Intent on catching something more conventional, I'd have to wait: just as I was about to drop hook again, the crew began yelling for everyone to reel in, and the boat began moving: fishing hooks were being emptied of anchovies by a meandering pack of seals, including one who barked disapprovingly at me as I pulled my freshly-baited hook away from his/her lunge for it. This happened several times during our expedition, and not once did any of these seals do parlor tricks in return for a reward. They were, in essence, "welfare" seals, expecting something for nothing.
Finally, we arrived at a spot that Gilligan said in passing -- he was escorting one of the females to the boat's "outhouse" -- produced halibut. I was first to cast out, and patiently awaited my sinking hook to settle, now that my latest 'breakfast chum' had nothing left to deposit.
But before my baited hook hit bottom, something hit my line with a *BWANG*, and took off. It was all I could do to hang on to the pole, as it took line faster than a tornado eats double-wides. I was hanging on for dear life, forgetting my green gills, trying to maintain both my control of the pole AND stay in the boat, when someone to my right shouted and pointed.
Speaking for me, I wasn't quite sure what I was seeing on our port side, as it happened fast: a giant something, rising out of the sea about 100 yards away, before as quickly disappearing beneath the surface of very roiled waters, and severing my line abruptly.
One of my fellow fisherman insisted I had hooked into a submarine. Oh yeah, right: I'm a landlubber, but I knew the difference between water and beer vomit. Whatever it was, I told him with a straight face that it was just as well I didn't land it, since Gilligan wouldn't have let me boat it, anyway.
Since Gilligan heard that, I had to get another pole from another crewman, to resume fishing.
At any rate, not ten minutes after dropping my newly-rigged, baited hook over the side, I boated my first of three halibut, which resembled misshapen door mats with eyes and fins, kind of. And after a couple more "welfare seal" interruptions, in another location we hit into a school....no, a university...of rock cod, and I started feeling like a salty sea fishing veteran, since I no longer had any breakfast left to chum with, and was catching rock cod at a rate slightly better than that of others on my side of the boat.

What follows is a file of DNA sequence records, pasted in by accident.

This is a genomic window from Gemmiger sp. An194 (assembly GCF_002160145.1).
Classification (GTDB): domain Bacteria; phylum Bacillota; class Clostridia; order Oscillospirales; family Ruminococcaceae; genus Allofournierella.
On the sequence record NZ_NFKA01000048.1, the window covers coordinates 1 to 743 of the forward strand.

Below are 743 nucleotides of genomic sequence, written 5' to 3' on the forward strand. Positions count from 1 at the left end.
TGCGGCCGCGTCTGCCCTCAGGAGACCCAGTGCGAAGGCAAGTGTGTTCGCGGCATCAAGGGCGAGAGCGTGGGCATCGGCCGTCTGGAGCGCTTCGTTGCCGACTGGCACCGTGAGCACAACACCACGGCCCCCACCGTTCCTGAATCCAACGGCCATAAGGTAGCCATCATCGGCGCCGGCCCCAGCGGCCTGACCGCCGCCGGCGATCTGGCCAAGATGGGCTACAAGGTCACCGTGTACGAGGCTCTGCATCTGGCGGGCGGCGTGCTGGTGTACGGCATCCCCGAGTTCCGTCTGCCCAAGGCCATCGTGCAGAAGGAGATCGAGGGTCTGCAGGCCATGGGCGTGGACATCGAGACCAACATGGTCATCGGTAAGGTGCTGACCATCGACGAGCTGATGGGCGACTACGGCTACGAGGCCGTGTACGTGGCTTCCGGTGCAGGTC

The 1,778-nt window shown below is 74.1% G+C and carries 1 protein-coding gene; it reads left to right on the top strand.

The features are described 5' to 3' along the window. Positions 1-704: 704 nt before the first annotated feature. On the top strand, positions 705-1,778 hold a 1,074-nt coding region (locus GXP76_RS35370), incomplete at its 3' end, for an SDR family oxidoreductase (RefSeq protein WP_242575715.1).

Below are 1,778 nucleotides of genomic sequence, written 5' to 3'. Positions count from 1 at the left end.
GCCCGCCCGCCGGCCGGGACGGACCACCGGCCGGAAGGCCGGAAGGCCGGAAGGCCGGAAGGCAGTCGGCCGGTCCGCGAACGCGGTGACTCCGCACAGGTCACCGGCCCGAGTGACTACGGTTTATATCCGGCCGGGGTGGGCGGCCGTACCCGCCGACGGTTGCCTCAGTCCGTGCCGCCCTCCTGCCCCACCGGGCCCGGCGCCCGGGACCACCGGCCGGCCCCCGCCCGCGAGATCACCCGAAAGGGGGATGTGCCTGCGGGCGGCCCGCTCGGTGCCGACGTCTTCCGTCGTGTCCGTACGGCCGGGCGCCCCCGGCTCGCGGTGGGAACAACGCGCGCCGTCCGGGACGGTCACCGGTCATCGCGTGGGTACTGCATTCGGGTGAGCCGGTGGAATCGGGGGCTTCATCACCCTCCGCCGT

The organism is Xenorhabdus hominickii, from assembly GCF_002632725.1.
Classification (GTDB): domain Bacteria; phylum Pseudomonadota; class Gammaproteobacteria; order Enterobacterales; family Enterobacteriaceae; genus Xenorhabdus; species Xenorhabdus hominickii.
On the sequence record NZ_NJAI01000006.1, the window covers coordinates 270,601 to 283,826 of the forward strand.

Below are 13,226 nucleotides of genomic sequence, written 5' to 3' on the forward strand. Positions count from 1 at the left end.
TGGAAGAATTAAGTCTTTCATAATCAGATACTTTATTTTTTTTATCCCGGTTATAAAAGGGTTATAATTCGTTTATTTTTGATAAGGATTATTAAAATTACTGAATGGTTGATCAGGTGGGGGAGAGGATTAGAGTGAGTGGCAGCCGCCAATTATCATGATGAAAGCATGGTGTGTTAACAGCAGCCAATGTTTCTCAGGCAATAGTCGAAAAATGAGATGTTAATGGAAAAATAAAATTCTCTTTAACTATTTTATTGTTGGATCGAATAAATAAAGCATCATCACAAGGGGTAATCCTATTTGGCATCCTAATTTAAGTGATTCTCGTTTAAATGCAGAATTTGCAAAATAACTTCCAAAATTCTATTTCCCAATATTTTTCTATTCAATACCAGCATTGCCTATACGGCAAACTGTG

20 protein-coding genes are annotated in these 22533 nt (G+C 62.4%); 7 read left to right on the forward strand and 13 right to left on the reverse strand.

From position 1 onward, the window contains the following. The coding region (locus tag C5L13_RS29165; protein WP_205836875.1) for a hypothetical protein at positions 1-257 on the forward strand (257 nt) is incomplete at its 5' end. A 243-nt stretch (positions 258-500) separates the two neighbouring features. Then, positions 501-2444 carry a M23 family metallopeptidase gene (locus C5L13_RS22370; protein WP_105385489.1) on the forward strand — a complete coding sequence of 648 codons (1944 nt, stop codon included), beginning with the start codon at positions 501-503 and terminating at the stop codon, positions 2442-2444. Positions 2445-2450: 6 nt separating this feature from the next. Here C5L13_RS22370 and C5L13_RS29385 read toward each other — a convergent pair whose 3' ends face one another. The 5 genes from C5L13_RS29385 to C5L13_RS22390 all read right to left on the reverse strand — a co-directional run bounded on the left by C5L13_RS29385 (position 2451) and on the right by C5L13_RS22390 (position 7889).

The earlier female even returned -- seeing I was done chumming -- and again asked me to bait her hook, which got me an 'evil eye' from Gilligan, who apparently was trying to set his own hook thereabouts.
About the time I was no longer noticing the motion of the ocean, it was time to head ashore. Inbound, while Gilligan and another sullen crewman (he obviously didn't get any female phone numbers, either) were cleaning the multitude of rock cod and other assorted fish the dozen of us had caught, I witnessed the largest seabird convention I'd ever seen, assembled just astern of the boat, pacing us. Air traffic control was non-existent, but I saw not one mid-air collision. In fact, as fish guts and other remnants were tossed over the side, little of it actually hit the water: the gulls and terns were like shoppers as the doors opened at a Walmart on the day after Christmas.
Just a whole lot more precise about it.
Finally the boat docked, and I walked with an almost-jaunty stride to the dock. And almost collapsed thereon, as I found that just as my 'land legs' before had not ready for the sea, my newly-acquired 'sea legs' were now not ready for unmoving, solid ground. Even the sullen, no-score Gilligan grinned.
Thus, the official tally for my one and only sea-going fishing story: 3 halibut, 17 rock cod, 1 mantis shrimp, and 1 possible submarine, nationality and class unknown*. Add to it, no female phone numbers obtained (since none of the three looked like Mary Ann, eh), and no breakfast left over.
Oh...and one aggrieved welfare seal.
* actually, I did hook something that took off and snapped my line like Jaws, but between ocean motion, angle of sun, reflection, affects of two prior concussions (the third was still pending), a few cervezas that took the place of the lost breakfast, and with a bit of embellishment, I can't really say what anyone, including me, saw that I hooked. Since the US Navy wasn't waiting to talk to me upon our return, I reckon it wasn't one of OUR subs, if it was anything akin...*wink*
Labels: fishing stories, Gilligan's Isle, humor, Long Beach fishing boats, mantis shrimp, rock cod, seal humor